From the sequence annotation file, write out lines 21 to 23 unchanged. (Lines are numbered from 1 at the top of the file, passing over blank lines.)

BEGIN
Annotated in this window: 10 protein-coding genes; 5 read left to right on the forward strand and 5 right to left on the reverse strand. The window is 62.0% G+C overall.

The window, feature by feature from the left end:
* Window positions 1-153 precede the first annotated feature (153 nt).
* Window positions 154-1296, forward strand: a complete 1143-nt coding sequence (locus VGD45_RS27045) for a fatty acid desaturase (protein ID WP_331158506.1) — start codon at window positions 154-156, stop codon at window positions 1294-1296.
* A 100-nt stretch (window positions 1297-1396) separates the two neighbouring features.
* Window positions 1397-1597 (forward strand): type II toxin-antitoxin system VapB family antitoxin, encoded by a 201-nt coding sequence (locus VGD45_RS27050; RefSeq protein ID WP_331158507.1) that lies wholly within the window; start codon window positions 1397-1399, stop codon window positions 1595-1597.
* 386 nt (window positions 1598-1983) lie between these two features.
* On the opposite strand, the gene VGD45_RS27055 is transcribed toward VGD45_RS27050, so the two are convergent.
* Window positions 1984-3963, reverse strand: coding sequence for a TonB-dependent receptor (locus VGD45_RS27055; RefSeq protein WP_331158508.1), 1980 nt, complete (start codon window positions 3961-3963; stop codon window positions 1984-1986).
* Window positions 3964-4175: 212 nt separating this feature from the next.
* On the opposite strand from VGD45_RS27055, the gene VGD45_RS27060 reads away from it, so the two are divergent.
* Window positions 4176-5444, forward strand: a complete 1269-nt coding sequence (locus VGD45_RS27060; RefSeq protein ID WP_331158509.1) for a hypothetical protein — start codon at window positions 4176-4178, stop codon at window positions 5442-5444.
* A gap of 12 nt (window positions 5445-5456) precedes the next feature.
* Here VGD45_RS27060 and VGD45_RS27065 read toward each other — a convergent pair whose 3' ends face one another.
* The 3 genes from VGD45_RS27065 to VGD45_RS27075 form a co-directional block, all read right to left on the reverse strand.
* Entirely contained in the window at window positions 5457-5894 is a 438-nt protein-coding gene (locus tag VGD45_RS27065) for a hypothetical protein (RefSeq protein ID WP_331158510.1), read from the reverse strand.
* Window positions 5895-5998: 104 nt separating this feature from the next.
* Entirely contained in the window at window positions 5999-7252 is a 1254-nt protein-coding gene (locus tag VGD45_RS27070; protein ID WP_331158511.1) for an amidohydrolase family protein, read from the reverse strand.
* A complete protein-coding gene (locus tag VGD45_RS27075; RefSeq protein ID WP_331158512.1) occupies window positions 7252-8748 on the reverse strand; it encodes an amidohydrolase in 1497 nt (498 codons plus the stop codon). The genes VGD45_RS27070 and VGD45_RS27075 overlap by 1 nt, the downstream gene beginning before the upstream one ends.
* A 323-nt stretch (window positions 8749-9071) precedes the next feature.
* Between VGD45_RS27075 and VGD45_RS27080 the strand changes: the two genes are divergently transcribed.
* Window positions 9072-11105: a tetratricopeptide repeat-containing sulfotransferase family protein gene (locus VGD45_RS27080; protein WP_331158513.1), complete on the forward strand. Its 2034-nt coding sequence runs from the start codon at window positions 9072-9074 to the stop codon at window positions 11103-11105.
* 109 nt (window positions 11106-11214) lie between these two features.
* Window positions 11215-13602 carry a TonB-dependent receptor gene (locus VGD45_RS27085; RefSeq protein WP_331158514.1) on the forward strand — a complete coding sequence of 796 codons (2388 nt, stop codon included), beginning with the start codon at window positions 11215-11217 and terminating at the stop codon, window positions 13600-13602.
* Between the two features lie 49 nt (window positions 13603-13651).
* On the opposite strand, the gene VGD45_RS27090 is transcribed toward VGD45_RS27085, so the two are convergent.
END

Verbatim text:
* Between VGD45_RS27075 and VGD45_RS27080 the strand changes: the two genes are divergently transcribed.
* Window positions 9072-11105: a tetratricopeptide repeat-containing sulfotransferase family protein gene (locus VGD45_RS27080; protein WP_331158513.1), complete on the forward strand. Its 2034-nt coding sequence runs from the start codon at window positions 9072-9074 to the stop codon at window positions 11103-11105.
* 109 nt (window positions 11106-11214) lie between these two features.